Lectins: Friend or Foe?

The basis of a Paleo diet is to remove all grains and beans.  One reason is that they contain lectins.   Lectins have been a hot topic of debate lately. To avoid or not, that is the question many ask!  Dr. Gundry’s “The Plant Paradox” has brought to light a food component that previously hasn’t been a consideration for most.

What are Lectins?

Lectins are a type of protein that bind to the cell membranes of some sugars or carbohydrates. Their binding has been compared to Velcro; as separately they are weak, but together their link is stronger. For plants they act as a defense against insects, pests or bacteria. In humans lectins are thought to have many benefits including a strong role in immune function, cell death and growth, as well as body fat regulation.

Lectins can be found in raw legumes and grains, as well as some dairy products, vegetables and bacteria. When lectins bind to specific carbohydrates they slow down digestion, thus reducing glycemic load. It is suspected that lectins are one of the properties that contribute to the effectiveness of whole grains and legumes in patients trying to lose weight or manage diabetes. Some recent studies have demonstrated that lectins found in specific mushrooms inhibit cancer cell proliferation (in vitro), while other properties of certain mushrooms also offer protective benefits protecting against some cancer growth. Which brings up the next point…

Lectins are just one component of a whole food. It is tricky to isolate a part from it’s whole and extrapolate if the benefits of eliminating an entire food group outweigh the risks of losing out on the additional benefits that food brings. For example: legumes. Legumes contain lectins as well as an abundance of beneficial phytonutrients with a long list of benefits. Whole grains: contain lectins and they also serve as food for beneficial bacteria in the large intestine. Long-term restriction of whole grains, legumes or specific vegetables will ultimately reduce the diversity of the microbiome, at the very least.

Then, why do some many people have issues with lectins?

It is worth mentioning that once legumes and whole grains are cooked properly their lectin content is greatly reduced and for most are a non-issue. Besides sprouting red kidney beans – or cooking them too low and slow, the lectins in these food groups should not cause an issue unless something deeper is amiss. Studies and practice has demonstrated over and over that specific lectins or their whole food component causes issue in patients with a chronic illness. For example: wheat should be eliminated in any case of autoimmune. Also, peanuts or certain legumes may cause digestive inflammation in patients with colon cancer or IBD.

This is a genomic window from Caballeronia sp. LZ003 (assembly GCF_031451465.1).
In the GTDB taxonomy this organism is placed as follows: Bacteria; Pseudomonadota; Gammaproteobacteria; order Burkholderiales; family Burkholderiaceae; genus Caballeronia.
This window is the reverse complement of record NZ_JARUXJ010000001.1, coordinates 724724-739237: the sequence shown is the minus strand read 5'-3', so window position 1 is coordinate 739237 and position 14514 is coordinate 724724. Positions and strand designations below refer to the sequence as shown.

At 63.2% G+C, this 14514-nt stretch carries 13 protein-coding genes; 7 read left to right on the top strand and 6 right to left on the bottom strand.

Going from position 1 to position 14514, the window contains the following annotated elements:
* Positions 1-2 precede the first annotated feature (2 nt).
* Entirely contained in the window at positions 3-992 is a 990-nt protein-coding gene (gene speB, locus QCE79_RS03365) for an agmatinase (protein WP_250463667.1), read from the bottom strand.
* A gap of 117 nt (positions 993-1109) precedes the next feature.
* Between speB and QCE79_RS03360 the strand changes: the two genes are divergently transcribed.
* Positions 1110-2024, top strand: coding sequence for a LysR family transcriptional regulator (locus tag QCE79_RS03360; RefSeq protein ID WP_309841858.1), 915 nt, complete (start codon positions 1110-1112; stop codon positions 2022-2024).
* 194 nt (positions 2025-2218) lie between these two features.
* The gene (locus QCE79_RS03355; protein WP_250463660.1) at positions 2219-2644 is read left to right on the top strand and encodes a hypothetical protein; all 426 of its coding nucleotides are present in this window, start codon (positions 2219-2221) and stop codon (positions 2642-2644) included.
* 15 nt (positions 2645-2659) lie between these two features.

Why would lectins cause digestion issues?

Firstly, are you cooking them properly? Soaking and cooking legumes and whole grains is necessary. If symptoms still persist, try cooking with a tablespoon of apple cider vinegar to further assist in the breakdown of the lectins.

If there are still issues then I ask, why?

What else is happening in the body to make them intolerable? The possibilities are almost endless: it could be as simple as the body not producing enough stomach acid, or an imbalance of digestive enzymes. OR it could be something a bit more complex like SIBO, or any IBD, unidentified food allergies, the list goes on.

Beans, legumes, whole grains (and nightshades) are all nutrient-rich and fiber dense and should be included in most people’s diets to some degree. If any of these foods bring discomfort- find the source of the trouble and attack that!

References:

Freed DJ. Dietary Lectins in Food Allergy and Intolerance. Brostoff and Callacombe Editors Bailliere Tindale Publishers, London.

Freed DL. Do dietary lectins cause disease? BMJ 1999, 318:1023-1024.

Ibrahim, SS. Effect of soaking, germination, cooking and fermentation on antinutritional factors in cowpeas. Nahrung/Food. 2002; 46(2):92-95.

Lectins Are Specific Carbohydrate-Binding Proteins. In Biochemistry 5th edition. Edited by Berg JM, Tymoczko JL, Stryer L: W H Freeman; 2002

Ren L, Perera C, Hemar Y. Antitumor activity of mushroom polysaccharides: a review. Food Funct 2012, 3:1118-1130.

Sharon N. Lectins: Carbohydrate-specific Reagents and Biological Recognition Molecules J Biol Chem 2007;282:2753-2764.

 

 

 

 

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